On the Floor
Late nights are becoming more common in the Senate. On Monday, April 12, the upper chamber debated Senate Bill 11, which creates a statewide mechanical contractor license. While the bill was promoted as a way of cutting red tape and helping workers find jobs across the state, critics raised concerns that it would weaken local regulation and oversight of contractors. Additionally, there are concerns that by creating a statewide license for contractors, the bill could negatively impact our state’s organized labor organizations and invite out-of-state workers to compete against hardworking Missourians for well-paying jobs.
Senate Bill 11 was eventually laid over without receiving a vote, and the Senate moved onto Senate Bill 1. This legislation extends Missouri’s federal reimbursement allowance (FRA) program, an important funding mechanism for the state’s Medicaid program, until 2022. Debate on this bill centered not on the FRA portion of the bill, but language added to it preventing MO HealthNet from covering certain family planning drugs and devices. After discussing a proposed alternative to that language, SB 1 was also laid over in the early hours of the following day.
On Tuesday, April 13, the Senate spent hours discussing Senate Bill 44, a sewer and utilities bill. After giving SB 44 an initial round of approval, the Senate picked up Senate Bill 3, a tort reform bill which lowers the statute of limitations for personal injury claims from five years to two years. This bill stirred up fierce opposition. After over five hours of debate, SB 3 was laid over and the House companion bill, which lacked the statute of limitations change, was taken up and passed by the Senate by a vote of 21-11. The Senate adjourned around 6:30 a.m. on April 14.
Despite the late nights, legislation continues to move from one chamber to the next. For instance, my Senate Bill 57 was sent over to the Missouri House of Representatives this week. The bill creates the Economic Distress Fund to support nonprofits working to combat crime in high-crime areas. It also includes a fund to support law enforcement officers dealing with stress and trauma while working on the job. Other bills approved by the Senate this week were:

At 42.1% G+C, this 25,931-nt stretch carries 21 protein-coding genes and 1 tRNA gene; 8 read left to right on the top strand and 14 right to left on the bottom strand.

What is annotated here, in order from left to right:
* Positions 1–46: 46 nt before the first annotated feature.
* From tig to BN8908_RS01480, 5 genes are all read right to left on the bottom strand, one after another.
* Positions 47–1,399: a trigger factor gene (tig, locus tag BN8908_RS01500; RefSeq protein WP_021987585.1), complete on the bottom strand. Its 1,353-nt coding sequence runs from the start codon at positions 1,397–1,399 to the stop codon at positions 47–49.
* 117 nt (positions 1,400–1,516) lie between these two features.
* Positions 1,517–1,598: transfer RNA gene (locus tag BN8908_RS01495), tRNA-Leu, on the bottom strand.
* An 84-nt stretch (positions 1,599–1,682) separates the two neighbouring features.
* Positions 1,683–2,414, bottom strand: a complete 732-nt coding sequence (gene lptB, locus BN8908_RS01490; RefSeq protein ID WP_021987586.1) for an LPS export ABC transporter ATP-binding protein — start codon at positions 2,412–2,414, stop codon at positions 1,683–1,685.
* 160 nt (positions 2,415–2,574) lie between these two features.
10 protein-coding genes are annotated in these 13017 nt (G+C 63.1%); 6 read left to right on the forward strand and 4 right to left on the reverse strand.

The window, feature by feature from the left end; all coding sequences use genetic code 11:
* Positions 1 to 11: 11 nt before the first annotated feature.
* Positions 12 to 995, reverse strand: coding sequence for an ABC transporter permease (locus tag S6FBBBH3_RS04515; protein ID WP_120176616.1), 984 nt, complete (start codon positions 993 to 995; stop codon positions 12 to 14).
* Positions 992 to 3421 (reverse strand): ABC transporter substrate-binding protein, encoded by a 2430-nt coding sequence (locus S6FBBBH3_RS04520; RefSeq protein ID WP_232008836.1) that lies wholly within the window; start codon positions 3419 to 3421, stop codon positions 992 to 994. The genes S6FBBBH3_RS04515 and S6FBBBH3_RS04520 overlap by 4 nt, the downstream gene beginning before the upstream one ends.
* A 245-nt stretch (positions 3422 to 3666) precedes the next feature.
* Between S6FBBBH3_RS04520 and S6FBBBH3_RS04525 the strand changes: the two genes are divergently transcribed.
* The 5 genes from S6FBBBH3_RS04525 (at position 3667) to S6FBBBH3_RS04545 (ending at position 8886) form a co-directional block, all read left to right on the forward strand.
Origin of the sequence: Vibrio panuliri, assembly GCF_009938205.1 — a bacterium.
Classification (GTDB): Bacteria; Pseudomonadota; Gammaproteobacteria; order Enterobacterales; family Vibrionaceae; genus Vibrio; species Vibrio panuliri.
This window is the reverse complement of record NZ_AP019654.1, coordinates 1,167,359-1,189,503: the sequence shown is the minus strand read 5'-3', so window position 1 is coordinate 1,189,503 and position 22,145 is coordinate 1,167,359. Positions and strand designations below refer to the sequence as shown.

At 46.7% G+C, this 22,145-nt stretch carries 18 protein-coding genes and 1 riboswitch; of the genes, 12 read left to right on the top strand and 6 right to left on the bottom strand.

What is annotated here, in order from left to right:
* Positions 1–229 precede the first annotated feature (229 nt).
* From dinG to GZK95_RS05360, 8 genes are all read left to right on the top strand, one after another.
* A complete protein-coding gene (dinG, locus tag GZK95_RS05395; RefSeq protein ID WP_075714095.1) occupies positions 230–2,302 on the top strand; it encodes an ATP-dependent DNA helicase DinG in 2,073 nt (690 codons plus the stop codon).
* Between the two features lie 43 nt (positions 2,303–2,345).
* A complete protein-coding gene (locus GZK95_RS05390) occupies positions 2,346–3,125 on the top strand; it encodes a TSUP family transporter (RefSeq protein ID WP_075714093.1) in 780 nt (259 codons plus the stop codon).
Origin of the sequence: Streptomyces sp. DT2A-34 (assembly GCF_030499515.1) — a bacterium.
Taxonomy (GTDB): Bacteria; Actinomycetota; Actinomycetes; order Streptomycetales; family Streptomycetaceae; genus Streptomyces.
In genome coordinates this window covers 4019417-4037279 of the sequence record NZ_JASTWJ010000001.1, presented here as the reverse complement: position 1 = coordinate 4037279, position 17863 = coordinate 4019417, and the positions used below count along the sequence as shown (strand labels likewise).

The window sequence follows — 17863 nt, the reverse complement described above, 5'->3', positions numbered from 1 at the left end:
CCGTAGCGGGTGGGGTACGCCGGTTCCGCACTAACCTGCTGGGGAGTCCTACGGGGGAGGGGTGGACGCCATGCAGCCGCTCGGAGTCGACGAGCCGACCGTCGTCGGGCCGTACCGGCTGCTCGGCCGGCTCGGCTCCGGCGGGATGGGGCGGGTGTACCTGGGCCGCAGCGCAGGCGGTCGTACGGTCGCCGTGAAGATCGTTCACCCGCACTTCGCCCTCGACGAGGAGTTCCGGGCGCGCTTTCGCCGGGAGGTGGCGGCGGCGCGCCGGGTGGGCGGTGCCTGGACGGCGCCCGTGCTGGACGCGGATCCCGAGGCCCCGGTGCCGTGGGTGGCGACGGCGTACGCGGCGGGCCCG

- Senate Bill 212, modifying provisions relating to the Department of Corrections; the Division of Probation and Parole; and the Parole Board.
- Senate Bill 5, allowing advanced industrial manufacturing (AIM) zones to be established until Aug. 28, 2030.
- Senate Bill 126, expanding the alcohol sale hours on Sunday. Also allows the sale of alcohol to-go.
- Senate Bill 44, dealing with water and sewer infrastructure.
- Senate Bill 71, which allows pets to be included in orders of protections.
Bills and Committees
The Senate’s Judiciary and Civil and Criminal Jurisprudence Committee begun hearing House bills this week:
- House Bill 292 modifies the definition of “stalking” as it relates to adult abuse.
- House Bill 530 modifies provisions relating to criminal offenses.
- House Bill 676 modifies provisions relating to the necessary mental state for a homicide offense.
The Rules Committee heard several proposals this week:
- Senate Joint Resolution 28, a proposed constitutional amendment, which if approved by voters, would prohibit the compensation for public officials from being increased beyond the current two-year schedule.
- Senate Concurrent Resolution 11 establishes October 2021 as “Hydrocephalus Awareness Month” in Missouri.
- Senate Resolution 90 designates the week of May 2, 2021, as “Tardive Dyskinesia Awareness Week.”
- House Bill 685 changes the requirements to run for certain public offices.
I sponsored Mr. Bruce Lipe for appointment to the Missouri Fire Safety Education/Advisory Commission. Mr. Lipe served as a firefighter and emergency medical technician for the St. Louis Fire Department for 30 years. After his retirement in 2016, he began working full time as a sales manager for Leo M. Ellebracht Company selling personal protective equipment and other fire rescue and emergency services equipment. Mr. Lipe has completed various specialized training courses related to fire safety and rescue and holds an Emergency Medical Technician license. His appointment to the Missouri Fire Safety Education/Advisory Commission was confirmed on April 15.
As of April 15, 2021, the Missouri COVID-19 Dashboard reports an average of 367 new COVID-19 cases per day over the past week.
As of April 14, the City of St. Louis Health Department has reported a total of 21,054 confirmed cases of COVID-19 in the City of St. Louis.